The Unexplainable:  A UFO over the Dome of the Rock.  Yes, I know, but check out this clip from a very Aussie morning news show.  Ignore the cheesy music, just watch the first 35 seconds.  I idly clicked on it after checking my e-mail and it made me sit up straight in my chair.
What is it?  (Edited to add: This has since been shown to be a hoax, but I like finding things like this.  It makes life interesting.)


  1. Before I get distracted by the unexplainable, I must comment on the miraculous. You found the The Holy Grail of pattern drafting?! I eagerly await posts when you show how you use these custom-fit patterns to sew more complex & stylish designs. Although there is nothing wrong with a simple garment made with one of your new patterns.I have not heard of this system – maybe the google will help me find her website (hope she has one!)

  2. That's amazing – my limited stabs at sloper making have gone pretty much nowhere. Congrats! At that price I will personally have to stick with my awkward vintage books — but I'm looking forward to seeing how it works for you!

  3. Weither or not I believe in UFO's is not relevant. What is a valid question though is if UFO's exist, and they are a civilization who has managed to invent time travel, how come they can't manage something as simple as an invisable cloak, or something. Didn't someone in Germany invent an invisable cloak a year or so ago? Why can't the advanced ailens?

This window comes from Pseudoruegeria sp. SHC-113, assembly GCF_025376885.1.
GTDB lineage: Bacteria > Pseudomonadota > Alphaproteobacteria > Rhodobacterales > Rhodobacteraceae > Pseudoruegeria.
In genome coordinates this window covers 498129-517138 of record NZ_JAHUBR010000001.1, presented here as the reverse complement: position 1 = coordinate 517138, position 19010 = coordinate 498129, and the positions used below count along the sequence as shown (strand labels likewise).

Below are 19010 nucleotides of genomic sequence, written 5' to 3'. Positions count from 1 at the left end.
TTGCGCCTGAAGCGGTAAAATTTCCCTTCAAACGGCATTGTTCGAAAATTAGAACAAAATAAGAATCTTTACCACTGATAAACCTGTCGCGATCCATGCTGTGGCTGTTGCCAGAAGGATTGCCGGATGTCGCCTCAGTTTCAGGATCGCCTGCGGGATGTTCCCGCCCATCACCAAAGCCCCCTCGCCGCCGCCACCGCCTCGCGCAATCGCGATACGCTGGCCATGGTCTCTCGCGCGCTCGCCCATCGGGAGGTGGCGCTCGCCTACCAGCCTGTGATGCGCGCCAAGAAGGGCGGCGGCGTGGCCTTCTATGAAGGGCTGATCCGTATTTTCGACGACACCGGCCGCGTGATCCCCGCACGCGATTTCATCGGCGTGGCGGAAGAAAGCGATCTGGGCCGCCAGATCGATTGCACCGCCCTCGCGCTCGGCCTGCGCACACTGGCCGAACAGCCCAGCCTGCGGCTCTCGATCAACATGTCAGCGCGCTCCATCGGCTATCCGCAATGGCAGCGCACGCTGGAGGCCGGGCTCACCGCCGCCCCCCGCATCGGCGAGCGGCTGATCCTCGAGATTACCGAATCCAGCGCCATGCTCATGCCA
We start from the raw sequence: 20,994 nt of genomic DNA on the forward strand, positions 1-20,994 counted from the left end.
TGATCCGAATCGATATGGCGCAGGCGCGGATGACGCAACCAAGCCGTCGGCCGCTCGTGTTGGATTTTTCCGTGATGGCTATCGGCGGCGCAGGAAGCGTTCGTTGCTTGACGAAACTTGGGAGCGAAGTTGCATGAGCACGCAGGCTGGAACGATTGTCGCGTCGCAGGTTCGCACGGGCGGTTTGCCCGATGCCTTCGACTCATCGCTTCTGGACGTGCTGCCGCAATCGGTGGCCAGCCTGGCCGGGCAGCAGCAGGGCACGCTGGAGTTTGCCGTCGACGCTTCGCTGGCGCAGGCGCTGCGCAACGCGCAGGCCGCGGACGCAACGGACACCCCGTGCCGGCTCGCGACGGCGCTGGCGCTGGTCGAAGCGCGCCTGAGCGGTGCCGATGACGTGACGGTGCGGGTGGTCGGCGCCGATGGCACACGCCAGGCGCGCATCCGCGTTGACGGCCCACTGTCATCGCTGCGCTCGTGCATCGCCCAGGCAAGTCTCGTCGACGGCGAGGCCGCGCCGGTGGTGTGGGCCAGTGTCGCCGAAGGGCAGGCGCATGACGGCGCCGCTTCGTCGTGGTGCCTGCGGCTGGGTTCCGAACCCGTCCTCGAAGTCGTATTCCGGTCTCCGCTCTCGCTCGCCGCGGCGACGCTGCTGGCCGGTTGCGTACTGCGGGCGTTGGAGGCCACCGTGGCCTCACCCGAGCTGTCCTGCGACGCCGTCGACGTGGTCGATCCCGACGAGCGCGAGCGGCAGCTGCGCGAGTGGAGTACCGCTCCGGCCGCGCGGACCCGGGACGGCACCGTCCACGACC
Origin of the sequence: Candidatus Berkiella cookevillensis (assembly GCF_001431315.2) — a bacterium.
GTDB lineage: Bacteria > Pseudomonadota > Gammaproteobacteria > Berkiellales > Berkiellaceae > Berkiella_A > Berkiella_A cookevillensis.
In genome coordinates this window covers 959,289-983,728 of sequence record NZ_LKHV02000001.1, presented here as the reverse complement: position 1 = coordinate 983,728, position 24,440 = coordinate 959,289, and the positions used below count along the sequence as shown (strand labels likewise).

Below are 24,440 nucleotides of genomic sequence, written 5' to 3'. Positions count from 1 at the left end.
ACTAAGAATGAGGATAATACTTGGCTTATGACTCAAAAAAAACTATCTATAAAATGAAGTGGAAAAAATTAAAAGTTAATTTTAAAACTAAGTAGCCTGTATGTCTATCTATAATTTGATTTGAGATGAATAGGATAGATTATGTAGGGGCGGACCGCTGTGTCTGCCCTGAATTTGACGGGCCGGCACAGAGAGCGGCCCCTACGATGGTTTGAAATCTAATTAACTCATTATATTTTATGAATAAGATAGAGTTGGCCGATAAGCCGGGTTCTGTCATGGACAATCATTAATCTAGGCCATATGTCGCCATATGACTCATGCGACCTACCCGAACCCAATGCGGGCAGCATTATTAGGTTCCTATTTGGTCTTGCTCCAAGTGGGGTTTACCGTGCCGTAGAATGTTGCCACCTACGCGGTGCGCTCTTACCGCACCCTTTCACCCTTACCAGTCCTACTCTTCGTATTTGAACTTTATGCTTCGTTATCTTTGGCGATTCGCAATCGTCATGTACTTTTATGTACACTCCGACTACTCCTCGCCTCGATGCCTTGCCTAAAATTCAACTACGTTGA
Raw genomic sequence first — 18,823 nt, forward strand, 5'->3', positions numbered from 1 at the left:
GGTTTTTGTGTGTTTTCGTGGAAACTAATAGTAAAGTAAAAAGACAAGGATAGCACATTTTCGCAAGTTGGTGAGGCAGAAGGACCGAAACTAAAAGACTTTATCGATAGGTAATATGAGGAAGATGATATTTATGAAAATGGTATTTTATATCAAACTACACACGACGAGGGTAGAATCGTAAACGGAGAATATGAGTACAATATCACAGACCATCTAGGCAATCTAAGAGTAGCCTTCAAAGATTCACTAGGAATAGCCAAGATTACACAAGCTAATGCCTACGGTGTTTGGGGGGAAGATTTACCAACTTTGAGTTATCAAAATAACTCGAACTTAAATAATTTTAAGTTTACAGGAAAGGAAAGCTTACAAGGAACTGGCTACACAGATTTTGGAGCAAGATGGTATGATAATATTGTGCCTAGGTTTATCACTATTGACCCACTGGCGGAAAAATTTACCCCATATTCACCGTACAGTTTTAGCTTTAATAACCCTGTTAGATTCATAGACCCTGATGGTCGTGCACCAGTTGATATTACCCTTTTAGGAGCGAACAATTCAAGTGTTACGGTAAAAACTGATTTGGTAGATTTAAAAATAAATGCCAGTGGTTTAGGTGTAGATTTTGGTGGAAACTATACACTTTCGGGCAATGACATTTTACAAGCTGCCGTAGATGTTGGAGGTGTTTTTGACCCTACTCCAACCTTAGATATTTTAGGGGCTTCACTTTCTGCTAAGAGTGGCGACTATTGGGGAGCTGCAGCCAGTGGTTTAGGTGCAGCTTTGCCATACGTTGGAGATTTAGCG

4. Believe me, Karin, most of the time when I go to work I'm pinching myself… Especially the part about having a boss who nurtures creativity..Hmmm… I didn't remember that $385 is expensive in the U.S., especially with the way the dollar is. $385 in Australia is much less than what it is on the other side of the Pacific… Hmmm.. Robin- oh the pressure! I'm taking pictures of the pattern making process, hope I don't disappoint! (Though the dress muslin looked so good I'm thinking of making a plain wiggle dress from it soon..)Tina, I can't say I know. There have been a few invisibility cloaks invented here, but they seemed inelegant to me. My husband said something about alien teenagers messing with us. Maybe he's right. I've pretty much decided not to believe the several videos because of the lack of eye witnesses… Esz, her classes were held at Sewco Sewing Centre in Brisbane. She does classes all over Australia, she said she's thinking of going to the US later this year. I really, really think this could be the next big thing in sewing.

  5. WOWOWOW what fantastic results. I just found your blog through a follower and am so glad. Thanks for posting about the pattern drafting. I think this is a must have for me! Also sympathise with the heat, it's certainly been muggy and hot lately. Hope you were affected by the flooding.